Research ArticleUNDERSEA ROBOTS

Ultragentle manipulation of delicate structures using a soft robotic gripper

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Science Robotics  28 Aug 2019:
Vol. 4, Issue 33, eaax5425
DOI: 10.1126/scirobotics.aax5425
  • Fig. 1 Soft robotic actuators are a promising approach to grasping fragile marine organisms.

    (A) Illustration demonstrating the envisioned application of soft robotic actuators (green) attached to an ROV. These actuators were designed for ultragentle manipulation of delicate tissues, such as jellyfish and other gelatinous marine species. The target species for our soft gripper are (B) A. aurita, (C) C. mosaicus (photo credit: Peter Campbell; www.greenlivingpedia.org/Image:Blue_Blubber_Jellyfish_IMGP2102.JPG), and (D) M. papua.

  • Fig. 2 Fabricating nanofiber-reinforced soft robotic actuators.

    (A) Actuators were manufactured using molding and cobonding (cross-sectional view shown). (B) Six soft actuators connected to a 3D-printed hub. (C) As an actuator is pressurized, the internal channel inflates and the device bends toward the strain-limiting nanofiber layer.

  • Fig. 3 We evaluated the effect of actuator geometry on burst pressure and percentage of defects.

    (A) Cobonding cured actuator section to uncured silicone layer. (B) Actuator burst pressure as a function of internal channel height, with a constant membrane thickness of 0.25 mm (mean ± SD, n = 4 actuators). (C) Burst pressure as a function of membrane thickness (mean ± SD, n = 4 actuators). *P < 0.05. (D) % pristine actuators and burst pressure as a function of adhesion layer thickness (mean ± SD, n = 5 actuators). (E) Scanning electron micrographs of actuators with 30- and 50-μm adhesion layers (cross section).

  • Fig. 4 We mapped the region of acquisition of our soft gripper using our water tank testing setup.

    (A) A coarse estimate (n = 2) of the region indicates a roughly diamond shape, and (B) various grasp types were observed, including cage grasps, bell hooks, and tentacle wraps. A higher-fidelity investigation along (C) the vertical axis, (D) the y axis, and (E) the x axis behind the target was performed with n = 5 grasps for each condition. Error bars in (C) to (E) represent the 95% Agresti-Coull confidence interval.

  • Fig. 5 We evaluated the robustness of our gripper to external forces on a target object.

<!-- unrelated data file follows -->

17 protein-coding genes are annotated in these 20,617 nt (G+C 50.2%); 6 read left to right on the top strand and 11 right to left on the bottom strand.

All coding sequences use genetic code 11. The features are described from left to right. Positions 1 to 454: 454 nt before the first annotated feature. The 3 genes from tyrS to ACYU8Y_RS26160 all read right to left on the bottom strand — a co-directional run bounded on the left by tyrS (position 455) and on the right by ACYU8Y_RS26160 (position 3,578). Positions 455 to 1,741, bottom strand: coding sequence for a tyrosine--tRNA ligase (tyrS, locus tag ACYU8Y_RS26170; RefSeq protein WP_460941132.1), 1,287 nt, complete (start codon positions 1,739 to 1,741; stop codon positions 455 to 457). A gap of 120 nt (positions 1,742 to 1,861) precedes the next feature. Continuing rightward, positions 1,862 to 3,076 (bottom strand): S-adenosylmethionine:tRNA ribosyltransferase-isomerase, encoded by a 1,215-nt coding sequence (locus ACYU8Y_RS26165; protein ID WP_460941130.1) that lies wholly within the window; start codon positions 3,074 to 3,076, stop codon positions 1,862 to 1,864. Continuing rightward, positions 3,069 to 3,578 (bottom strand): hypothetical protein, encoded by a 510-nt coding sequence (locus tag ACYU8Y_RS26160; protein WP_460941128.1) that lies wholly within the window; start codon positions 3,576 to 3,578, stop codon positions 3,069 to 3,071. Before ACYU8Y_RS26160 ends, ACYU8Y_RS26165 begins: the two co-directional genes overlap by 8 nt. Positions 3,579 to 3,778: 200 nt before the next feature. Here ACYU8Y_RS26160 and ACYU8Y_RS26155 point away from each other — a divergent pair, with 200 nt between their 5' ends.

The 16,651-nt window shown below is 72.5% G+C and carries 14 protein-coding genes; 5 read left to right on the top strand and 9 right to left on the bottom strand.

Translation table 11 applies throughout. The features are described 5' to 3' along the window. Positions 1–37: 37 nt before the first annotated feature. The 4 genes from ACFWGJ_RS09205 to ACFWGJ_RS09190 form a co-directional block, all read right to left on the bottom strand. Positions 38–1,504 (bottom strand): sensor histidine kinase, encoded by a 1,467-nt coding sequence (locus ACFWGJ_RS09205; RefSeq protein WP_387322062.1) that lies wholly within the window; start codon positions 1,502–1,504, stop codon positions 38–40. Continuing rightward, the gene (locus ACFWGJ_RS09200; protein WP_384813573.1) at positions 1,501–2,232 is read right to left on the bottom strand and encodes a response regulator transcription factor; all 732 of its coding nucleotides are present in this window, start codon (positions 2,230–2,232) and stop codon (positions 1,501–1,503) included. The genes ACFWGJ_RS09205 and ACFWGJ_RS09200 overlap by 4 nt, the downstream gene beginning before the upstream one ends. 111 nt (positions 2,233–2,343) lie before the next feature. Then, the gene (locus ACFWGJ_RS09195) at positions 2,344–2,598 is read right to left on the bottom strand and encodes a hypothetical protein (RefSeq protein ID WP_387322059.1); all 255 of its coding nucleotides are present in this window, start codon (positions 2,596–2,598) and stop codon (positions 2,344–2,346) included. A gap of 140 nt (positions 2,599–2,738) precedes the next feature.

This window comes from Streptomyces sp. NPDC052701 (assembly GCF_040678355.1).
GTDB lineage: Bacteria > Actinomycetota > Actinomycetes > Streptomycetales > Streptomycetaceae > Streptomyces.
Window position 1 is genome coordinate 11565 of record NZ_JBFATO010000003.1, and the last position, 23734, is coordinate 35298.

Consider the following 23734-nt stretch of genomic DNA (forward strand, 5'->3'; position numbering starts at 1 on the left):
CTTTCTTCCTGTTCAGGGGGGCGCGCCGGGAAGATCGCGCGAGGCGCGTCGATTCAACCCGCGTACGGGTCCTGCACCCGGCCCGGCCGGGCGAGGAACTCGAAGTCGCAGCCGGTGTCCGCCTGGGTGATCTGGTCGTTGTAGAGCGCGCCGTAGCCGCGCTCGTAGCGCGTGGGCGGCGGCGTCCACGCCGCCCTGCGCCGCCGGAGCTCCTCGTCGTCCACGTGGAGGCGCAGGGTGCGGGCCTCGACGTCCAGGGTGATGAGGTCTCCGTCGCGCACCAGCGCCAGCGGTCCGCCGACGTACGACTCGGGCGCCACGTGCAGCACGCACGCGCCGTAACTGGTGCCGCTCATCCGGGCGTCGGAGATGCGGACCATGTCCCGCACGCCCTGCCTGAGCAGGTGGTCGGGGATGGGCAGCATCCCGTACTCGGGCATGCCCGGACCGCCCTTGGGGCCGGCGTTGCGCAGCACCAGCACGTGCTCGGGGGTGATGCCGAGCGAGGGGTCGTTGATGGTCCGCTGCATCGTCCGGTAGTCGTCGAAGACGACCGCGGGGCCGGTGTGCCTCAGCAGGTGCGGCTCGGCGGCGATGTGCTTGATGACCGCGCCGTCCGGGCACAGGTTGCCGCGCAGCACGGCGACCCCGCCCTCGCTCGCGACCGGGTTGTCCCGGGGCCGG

(A) The target was grasped by our soft actuators and pulled out at an angle. (B) The maximal external force before failure increased as a function of the angle applied while the grasp success rate decreased. Error bars represent the SD for pull force measurements, and the 95% Agresti-Coull confidence interval for grasp success rate estimates. n = 5 successful grasps per condition, except 75° and 90°, where n = 5 attempts were made.

  • Fig. 6 A handheld grasping device was developed to test our soft actuators outside the laboratory.

    (A) Design of soft robotic gripping device, shown with a four-actuator hub. Inset: Different hubs, including this six-actuator palm, can be attached modularly. Soft fiber-reinforced actuators grasping (B) A. aurita, (C) C. mosaicus, and (D) M. papua. (C and D) Photos courtesy of Anand Varma.

  • Fig. 7 Gentle grasping of A. aurita.

    (A) Actuators approach the jellyfish, un-inflated. (B) Actuators begin to hydraulically pressurize. (C) Actuator pressurization continues until the jellyfish is gently and securely grasped. Photos courtesy of Anand Varma.

Supplementary Materials

  • robotics.sciencemag.org/cgi/content/full/4/33/eaax5425/DC1

    Text

    Fig. S1. Schematic of grasp quality testing procedure.

    Fig. S2. Contact pressure of soft actuators.

    Fig. S3. Characterizing the shear strength of wet adhesion between soft actuators.

    Fig. S4. Destructive grasp attempt of gelatinous acorn worm.

    Fig. S5. Drag force versus soft gripper speed.

    Fig. S6. Comparative failure pressure of fiber-reinforced and pure elastomer actuators.

    Fig. S7. Caging grasps using soft robotic actuators.

    Movie S1. Empirical evaluation of ultrasoft gripper performance using a custom-designed underwater testing platform.

    Movie S2. Field testing of soft robotic gripper.

    References (6067)

  • Supplementary Materials

    The PDF file includes:

    • Text
    • Fig. S1. Schematic of grasp quality testing procedure.
    • Fig. S2. Contact pressure of soft actuators.
    • Fig. S3. Characterizing the shear strength of wet adhesion between soft actuators.
    • Fig. S4. Destructive grasp attempt of gelatinous acorn worm.
    • Fig. S5. Drag force versus soft gripper speed.
    • Fig. S6. Comparative failure pressure of fiber-reinforced and pure elastomer actuators.
    • Fig. S7. Caging grasps using soft robotic actuators.
    • References (6067)

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    Other Supplementary Material for this manuscript includes the following:

    • Movie S1 (.mp4 format). Empirical evaluation of ultrasoft gripper performance using a custom-designed underwater testing platform.
    • Movie S2 (.mp4 format). Field testing of soft robotic gripper.

    Files in this Data Supplement:

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